I doubt that I have ever done a truly selfless act in my life. My actions fall into the range of slightly selfless to fully selfish. I don’t want it to be that way, I pray that it wouldn’t be that way, but it is what it is.
When I recite prayers from Scripture and sing songs in church, what I’m saying is often more an expression of desire than reality. One example is when I pray in the Lord’s Prayer, “Your kingdom come, your will be done on Earth . . . ”
When John the Baptist was confronted with Jesus’ rising popularity, his response was, “a man can receive only what is given him from heaven” (John 3:27). The point is that John understood his need to be content with the ministry that he was given and not seek something bigger.
How many times have we seen leaders fall into the trap of allowing their ministry to become their god and displace the true God as their object of devotion? Over time the ministry becomes bigger than the God they seek to worship. Some have had meteoric rises followed by spectacular crashes. I’m sure that several names of fallen leaders readily come to your mind as you read this.
Like the Pharisee in the Temple, it is easy for me to look at these leaders in judgment and derision. But when I stop and reflect, the only difference between me and those leaders is the daring it takes to step out to do something big in the first place.
The point of this is that if I truly want Jesus’ kingdom to come, I must seek the king for the role he wants me to play, play it to the best of my ability and be content with that role.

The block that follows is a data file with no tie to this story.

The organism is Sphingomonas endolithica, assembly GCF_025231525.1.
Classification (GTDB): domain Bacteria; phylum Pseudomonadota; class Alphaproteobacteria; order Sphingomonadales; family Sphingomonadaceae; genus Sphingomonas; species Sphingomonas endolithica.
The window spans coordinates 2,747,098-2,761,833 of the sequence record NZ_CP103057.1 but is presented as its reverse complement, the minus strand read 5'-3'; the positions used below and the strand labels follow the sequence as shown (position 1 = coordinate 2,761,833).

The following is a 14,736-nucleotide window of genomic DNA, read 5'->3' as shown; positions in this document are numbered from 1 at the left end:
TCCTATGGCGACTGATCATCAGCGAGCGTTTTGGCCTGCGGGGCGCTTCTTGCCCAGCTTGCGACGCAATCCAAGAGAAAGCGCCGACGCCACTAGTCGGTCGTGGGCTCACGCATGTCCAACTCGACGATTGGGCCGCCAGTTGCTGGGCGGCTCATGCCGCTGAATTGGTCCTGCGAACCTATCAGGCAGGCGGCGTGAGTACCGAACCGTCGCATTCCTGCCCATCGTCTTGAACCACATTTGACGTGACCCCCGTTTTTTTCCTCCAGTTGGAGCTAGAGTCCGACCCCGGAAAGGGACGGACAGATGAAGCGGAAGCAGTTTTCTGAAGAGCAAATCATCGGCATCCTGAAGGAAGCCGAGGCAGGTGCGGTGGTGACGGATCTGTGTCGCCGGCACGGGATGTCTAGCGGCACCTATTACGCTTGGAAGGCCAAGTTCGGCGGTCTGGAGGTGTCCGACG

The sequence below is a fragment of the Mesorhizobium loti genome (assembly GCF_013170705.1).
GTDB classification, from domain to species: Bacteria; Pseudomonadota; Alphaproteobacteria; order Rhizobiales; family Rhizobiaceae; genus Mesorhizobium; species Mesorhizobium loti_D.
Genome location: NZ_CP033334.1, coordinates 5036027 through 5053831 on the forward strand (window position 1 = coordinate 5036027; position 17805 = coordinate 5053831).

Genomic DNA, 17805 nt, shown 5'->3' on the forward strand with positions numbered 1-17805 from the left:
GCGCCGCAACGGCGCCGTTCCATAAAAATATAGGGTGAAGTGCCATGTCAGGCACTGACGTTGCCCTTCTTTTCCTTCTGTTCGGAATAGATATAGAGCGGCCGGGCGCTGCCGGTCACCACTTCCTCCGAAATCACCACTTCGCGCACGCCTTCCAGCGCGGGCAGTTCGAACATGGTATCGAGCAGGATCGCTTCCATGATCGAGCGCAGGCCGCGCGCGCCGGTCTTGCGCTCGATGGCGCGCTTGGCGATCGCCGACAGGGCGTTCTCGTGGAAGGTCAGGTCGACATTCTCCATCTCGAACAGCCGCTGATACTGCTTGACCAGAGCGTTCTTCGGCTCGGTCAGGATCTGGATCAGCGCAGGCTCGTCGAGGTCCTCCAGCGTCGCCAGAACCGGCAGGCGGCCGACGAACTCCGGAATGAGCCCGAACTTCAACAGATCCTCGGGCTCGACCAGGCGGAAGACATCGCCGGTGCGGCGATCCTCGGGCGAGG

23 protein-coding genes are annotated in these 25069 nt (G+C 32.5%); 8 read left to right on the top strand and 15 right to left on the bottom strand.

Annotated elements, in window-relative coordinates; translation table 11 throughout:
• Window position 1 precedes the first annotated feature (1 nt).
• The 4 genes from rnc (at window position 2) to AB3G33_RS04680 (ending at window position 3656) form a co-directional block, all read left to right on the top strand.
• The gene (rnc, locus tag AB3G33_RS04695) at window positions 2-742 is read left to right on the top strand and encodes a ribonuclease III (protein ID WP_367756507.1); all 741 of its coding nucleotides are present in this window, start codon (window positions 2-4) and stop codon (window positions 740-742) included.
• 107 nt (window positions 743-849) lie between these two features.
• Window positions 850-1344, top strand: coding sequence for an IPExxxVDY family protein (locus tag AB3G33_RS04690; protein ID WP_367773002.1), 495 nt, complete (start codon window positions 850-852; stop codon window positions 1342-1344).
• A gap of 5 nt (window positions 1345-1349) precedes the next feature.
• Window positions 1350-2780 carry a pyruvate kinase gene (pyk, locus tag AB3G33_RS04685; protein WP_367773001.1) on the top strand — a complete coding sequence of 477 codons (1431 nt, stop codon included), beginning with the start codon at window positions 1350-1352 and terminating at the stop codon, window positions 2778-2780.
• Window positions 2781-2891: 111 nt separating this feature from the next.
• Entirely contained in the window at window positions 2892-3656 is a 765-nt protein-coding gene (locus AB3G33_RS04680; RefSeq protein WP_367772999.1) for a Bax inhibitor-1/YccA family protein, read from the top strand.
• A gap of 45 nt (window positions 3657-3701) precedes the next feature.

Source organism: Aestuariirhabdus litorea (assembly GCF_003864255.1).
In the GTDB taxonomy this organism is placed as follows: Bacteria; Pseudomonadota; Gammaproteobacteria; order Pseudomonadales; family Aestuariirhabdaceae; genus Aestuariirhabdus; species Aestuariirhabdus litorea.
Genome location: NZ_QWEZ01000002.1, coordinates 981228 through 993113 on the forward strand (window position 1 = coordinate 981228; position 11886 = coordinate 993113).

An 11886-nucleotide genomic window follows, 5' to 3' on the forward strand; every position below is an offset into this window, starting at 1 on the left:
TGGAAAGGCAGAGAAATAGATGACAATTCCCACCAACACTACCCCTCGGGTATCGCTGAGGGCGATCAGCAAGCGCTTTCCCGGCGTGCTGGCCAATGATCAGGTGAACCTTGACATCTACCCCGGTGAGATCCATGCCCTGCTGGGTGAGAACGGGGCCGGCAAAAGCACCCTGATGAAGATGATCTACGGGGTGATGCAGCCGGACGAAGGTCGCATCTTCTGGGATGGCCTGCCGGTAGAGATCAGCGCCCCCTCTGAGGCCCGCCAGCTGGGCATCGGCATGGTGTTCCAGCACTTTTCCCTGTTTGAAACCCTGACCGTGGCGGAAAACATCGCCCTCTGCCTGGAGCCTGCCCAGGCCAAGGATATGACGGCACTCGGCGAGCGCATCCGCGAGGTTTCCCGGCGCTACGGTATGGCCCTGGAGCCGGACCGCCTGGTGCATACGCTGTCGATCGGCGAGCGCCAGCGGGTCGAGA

In America we are brought up with the idea that to be in any place other than first place is to be a loser. This is the idea behind the phrase, “second place is first loser.” This, unfortunately, carries over into the church and causes men and women to seek ever greater positions to bolster their sense of advancement. The problem is that this advancement does more to advance selfish desires than the kingdom of God.
As Tim Keller reminds me, I am more deeply flawed than I could ever know, but I am more deeply loved than I could ever imagine. By God’s grace, the flaws diminish as I respond in obedience and the selfishness, while still there holds less sway than it did. As I look to Christ for my identity, I am increasingly content with whatever role I am given and have less drive to be something greater in the eyes of the people around me.
I also take comfort in the fact that there is nothing I can do to derail God’s plan. He knows my selfish tendencies and can use me despite my flaws. This is not an excuse to give sway to the flaws, but it is a means of putting them in perspective.
Thy Kingdom come, thy will be done . . . anyone else have a similar struggle?